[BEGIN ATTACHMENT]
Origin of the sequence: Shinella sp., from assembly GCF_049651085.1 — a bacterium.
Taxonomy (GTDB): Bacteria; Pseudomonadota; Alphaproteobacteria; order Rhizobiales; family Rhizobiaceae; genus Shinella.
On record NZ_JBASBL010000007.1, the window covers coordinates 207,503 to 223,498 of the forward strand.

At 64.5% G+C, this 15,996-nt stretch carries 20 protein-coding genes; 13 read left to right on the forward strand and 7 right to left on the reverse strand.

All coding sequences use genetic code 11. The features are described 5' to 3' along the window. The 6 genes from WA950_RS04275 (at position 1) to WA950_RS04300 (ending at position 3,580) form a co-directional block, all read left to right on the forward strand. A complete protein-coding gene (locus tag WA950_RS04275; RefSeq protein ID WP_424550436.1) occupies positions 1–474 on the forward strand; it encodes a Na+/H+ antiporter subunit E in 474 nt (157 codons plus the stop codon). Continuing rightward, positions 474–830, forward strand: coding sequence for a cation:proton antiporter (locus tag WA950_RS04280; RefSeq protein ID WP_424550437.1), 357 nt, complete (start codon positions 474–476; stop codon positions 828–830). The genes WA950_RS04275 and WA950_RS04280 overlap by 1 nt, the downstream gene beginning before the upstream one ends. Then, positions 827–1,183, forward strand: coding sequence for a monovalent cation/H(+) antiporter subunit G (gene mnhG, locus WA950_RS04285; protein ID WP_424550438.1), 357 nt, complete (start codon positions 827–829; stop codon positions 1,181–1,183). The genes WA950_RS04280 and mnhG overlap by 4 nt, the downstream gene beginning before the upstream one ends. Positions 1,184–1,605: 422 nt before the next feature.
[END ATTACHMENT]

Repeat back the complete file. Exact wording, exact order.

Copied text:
Origin of the sequence: Shinella sp., from assembly GCF_049651085.1 — a bacterium.
Taxonomy (GTDB): Bacteria; Pseudomonadota; Alphaproteobacteria; order Rhizobiales; family Rhizobiaceae; genus Shinella.
On record NZ_JBASBL010000007.1, the window covers coordinates 207,503 to 223,498 of the forward strand.

At 64.5% G+C, this 15,996-nt stretch carries 20 protein-coding genes; 13 read left to right on the forward strand and 7 right to left on the reverse strand.

All coding sequences use genetic code 11. The features are described 5' to 3' along the window. The 6 genes from WA950_RS04275 (at position 1) to WA950_RS04300 (ending at position 3,580) form a co-directional block, all read left to right on the forward strand. A complete protein-coding gene (locus tag WA950_RS04275; RefSeq protein ID WP_424550436.1) occupies positions 1–474 on the forward strand; it encodes a Na+/H+ antiporter subunit E in 474 nt (157 codons plus the stop codon). Continuing rightward, positions 474–830, forward strand: coding sequence for a cation:proton antiporter (locus tag WA950_RS04280; RefSeq protein ID WP_424550437.1), 357 nt, complete (start codon positions 474–476; stop codon positions 828–830). The genes WA950_RS04275 and WA950_RS04280 overlap by 1 nt, the downstream gene beginning before the upstream one ends. Then, positions 827–1,183, forward strand: coding sequence for a monovalent cation/H(+) antiporter subunit G (gene mnhG, locus WA950_RS04285; protein ID WP_424550438.1), 357 nt, complete (start codon positions 827–829; stop codon positions 1,181–1,183). The genes WA950_RS04280 and mnhG overlap by 4 nt, the downstream gene beginning before the upstream one ends. Positions 1,184–1,605: 422 nt before the next feature.